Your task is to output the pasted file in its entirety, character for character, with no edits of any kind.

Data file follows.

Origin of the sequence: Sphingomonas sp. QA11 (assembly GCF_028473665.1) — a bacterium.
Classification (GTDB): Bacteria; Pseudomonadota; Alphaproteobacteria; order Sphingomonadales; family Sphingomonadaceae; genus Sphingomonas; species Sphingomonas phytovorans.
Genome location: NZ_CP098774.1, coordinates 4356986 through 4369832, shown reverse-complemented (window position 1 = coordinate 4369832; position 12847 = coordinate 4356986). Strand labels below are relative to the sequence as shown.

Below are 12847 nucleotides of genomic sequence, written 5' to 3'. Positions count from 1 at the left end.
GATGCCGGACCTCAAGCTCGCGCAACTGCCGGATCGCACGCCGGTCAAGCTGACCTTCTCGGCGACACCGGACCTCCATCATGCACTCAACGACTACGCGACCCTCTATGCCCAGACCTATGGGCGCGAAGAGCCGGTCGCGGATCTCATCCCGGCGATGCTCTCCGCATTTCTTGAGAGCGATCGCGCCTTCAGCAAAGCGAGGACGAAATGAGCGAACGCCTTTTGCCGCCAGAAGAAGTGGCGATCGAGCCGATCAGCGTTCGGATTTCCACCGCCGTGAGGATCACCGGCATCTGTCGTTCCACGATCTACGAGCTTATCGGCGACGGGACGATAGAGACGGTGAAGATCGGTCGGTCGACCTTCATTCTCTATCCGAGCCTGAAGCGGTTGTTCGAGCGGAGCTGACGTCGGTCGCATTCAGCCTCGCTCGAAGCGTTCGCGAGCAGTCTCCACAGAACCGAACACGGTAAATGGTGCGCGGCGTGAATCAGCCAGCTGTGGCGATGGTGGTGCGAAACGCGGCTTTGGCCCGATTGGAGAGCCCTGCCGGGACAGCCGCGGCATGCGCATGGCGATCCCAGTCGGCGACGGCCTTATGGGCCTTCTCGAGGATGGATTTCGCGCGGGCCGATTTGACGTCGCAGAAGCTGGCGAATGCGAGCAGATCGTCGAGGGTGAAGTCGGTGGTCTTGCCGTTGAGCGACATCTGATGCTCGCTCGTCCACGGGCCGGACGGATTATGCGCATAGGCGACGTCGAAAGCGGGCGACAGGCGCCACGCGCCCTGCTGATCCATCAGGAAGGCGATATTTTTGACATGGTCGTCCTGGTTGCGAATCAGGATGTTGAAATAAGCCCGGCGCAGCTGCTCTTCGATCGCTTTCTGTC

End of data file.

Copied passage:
Origin of the sequence: Sphingomonas sp. QA11 (assembly GCF_028473665.1) — a bacterium.
Classification (GTDB): Bacteria; Pseudomonadota; Alphaproteobacteria; order Sphingomonadales; family Sphingomonadaceae; genus Sphingomonas; species Sphingomonas phytovorans.
Genome location: NZ_CP098774.1, coordinates 4356986 through 4369832, shown reverse-complemented (window position 1 = coordinate 4369832; position 12847 = coordinate 4356986). Strand labels below are relative to the sequence as shown.

Below are 12847 nucleotides of genomic sequence, written 5' to 3'. Positions count from 1 at the left end.
GATGCCGGACCTCAAGCTCGCGCAACTGCCGGATCGCACGCCGGTCAAGCTGACCTTCTCGGCGACACCGGACCTCCATCATGCACTCAACGACTACGCGACCCTCTATGCCCAGACCTATGGGCGCGAAGAGCCGGTCGCGGATCTCATCCCGGCGATGCTCTCCGCATTTCTTGAGAGCGATCGCGCCTTCAGCAAAGCGAGGACGAAATGAGCGAACGCCTTTTGCCGCCAGAAGAAGTGGCGATCGAGCCGATCAGCGTTCGGATTTCCACCGCCGTGAGGATCACCGGCATCTGTCGTTCCACGATCTACGAGCTTATCGGCGACGGGACGATAGAGACGGTGAAGATCGGTCGGTCGACCTTCATTCTCTATCCGAGCCTGAAGCGGTTGTTCGAGCGGAGCTGACGTCGGTCGCATTCAGCCTCGCTCGAAGCGTTCGCGAGCAGTCTCCACAGAACCGAACACGGTAAATGGTGCGCGGCGTGAATCAGCCAGCTGTGGCGATGGTGGTGCGAAACGCGGCTTTGGCCCGATTGGAGAGCCCTGCCGGGACAGCCGCGGCATGCGCATGGCGATCCCAGTCGGCGACGGCCTTATGGGCCTTCTCGAGGATGGATTTCGCGCGGGCCGATTTGACGTCGCAGAAGCTGGCGAATGCGAGCAGATCGTCGAGGGTGAAGTCGGTGGTCTTGCCGTTGAGCGACATCTGATGCTCGCTCGTCCACGGGCCGGACGGATTATGCGCATAGGCGACGTCGAAAGCGGGCGACAGGCGCCACGCGCCCTGCTGATCCATCAGGAAGGCGATATTTTTGACATGGTCGTCCTGGTTGCGAATCAGGATGTTGAAATAAGCCCGGCGCAGCTGCTCTTCGATCGCTTTCTGTC